As the OSIM example shows, if entrepreneur-CEOs ever want to privatise their firms, they just need to hit 90 per cent, and it is game over for minorities.
There is a different spirit at work here: The spirit of efficiency. We catch a glimpse of this spirit by examining the latest move to change this law.
In 2011, a committee reviewing the Companies Act suggested that "associates" be excluded in calculating the "90 per cent unaffiliated shareholders" compulsory acquisition threshold. This is the approach taken by the UK, a jurisdiction Singapore has looked up to for company law.
Under this new regime, it is not clear if Mr Sim and other founder-CEOs like him holding substantial stakes in their companies would be able to reach the squeeze-out level at the 90 per cent mark.
In any case, the Ministry of Finance in 2012 rejected the suggested change. It cited worries that the UK definition of associate was too wide and could potentially lead to uncertainty.
"Although it is conceptually sound to exclude parties not independent of the offeror in calculating the 90 per cent acceptances, the present provisions have not given rise to any particular concerns," it said.
It said the UK definition of "associate", when applied here, "will make it more difficult for an offeror to obtain full ownership, especially if the offeror already has a substantial shareholding when the offer is made".
"For a healthy functioning financial market, it is important to ensure that our requirements are not overly stringent or make it difficult for companies to restructure. In case of unfairness, dissenting minority shareholders can apply to court under section 215."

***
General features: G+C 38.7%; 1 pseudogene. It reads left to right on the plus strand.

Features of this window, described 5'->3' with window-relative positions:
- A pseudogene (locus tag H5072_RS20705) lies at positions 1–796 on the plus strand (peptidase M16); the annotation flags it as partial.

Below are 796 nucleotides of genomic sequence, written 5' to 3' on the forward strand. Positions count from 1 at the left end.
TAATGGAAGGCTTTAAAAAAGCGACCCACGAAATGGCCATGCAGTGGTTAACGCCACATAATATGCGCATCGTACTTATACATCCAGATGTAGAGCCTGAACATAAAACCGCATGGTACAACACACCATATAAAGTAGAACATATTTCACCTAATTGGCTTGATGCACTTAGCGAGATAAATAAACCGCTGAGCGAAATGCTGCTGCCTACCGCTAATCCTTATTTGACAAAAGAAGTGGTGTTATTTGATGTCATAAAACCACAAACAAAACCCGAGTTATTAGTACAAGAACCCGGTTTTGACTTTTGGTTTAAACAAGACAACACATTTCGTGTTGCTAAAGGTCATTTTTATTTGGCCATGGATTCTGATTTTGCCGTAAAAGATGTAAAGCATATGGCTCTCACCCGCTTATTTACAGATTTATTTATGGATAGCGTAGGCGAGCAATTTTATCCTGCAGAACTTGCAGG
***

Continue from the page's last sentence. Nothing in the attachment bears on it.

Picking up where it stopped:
So we glimpse the spirit of the law through the government's words. Its arguments, in short, seem to be for the status quo to remain for the sake of efficiency.
And perhaps the same spirit might deem that the 97 per cent mark was too high a bar for Mr Sim to hit.
After all, in every company there could also be a few percentage points of shareholders who are deceased or whose descendents have forgotten they own the stakes. Mr Sim should not have to face too many obstacles in order to squeeze them out.
A tormented spirit
The spirit is somewhat tormented, however. The government did acknowledge that the UK definition was conceptually sound.
And we are still left with a contradiction where a set of laws applies for corporations in a situation like that of Keppel Land and different rules seem to apply for cases of privatisation by founder-CEOs like Ron Sim. There is scope for the law to be tweaked.
Ultimately, the takeaway, for minorities, is a simple and harsh one.
Minorities are minorities for a reason, for their collective stakes often add up to a powerless percentage of a company's shares.
And for the minority among OSIM's minority shareholders today who still think their stake is valued more than what is put on the table, they could have resisted compulsory acquisition only if an insider holding a substantial stake was on their side and refused to tender.
Yet the offer might then close with the public float falling under 10 per cent. This leads to a trading suspension, and an inability to easily offload one's shares.
There is no good way out if few people agree with you.
If you bought OSIM at its highs two years ago, it does seem unfair that you cannot hold on indefinitely in the hope of recouping your investment.
But perhaps taking a sure loss will end up as the better decision, rather than waiting for a gain that might never come.
This article was first published on May 6, 2016.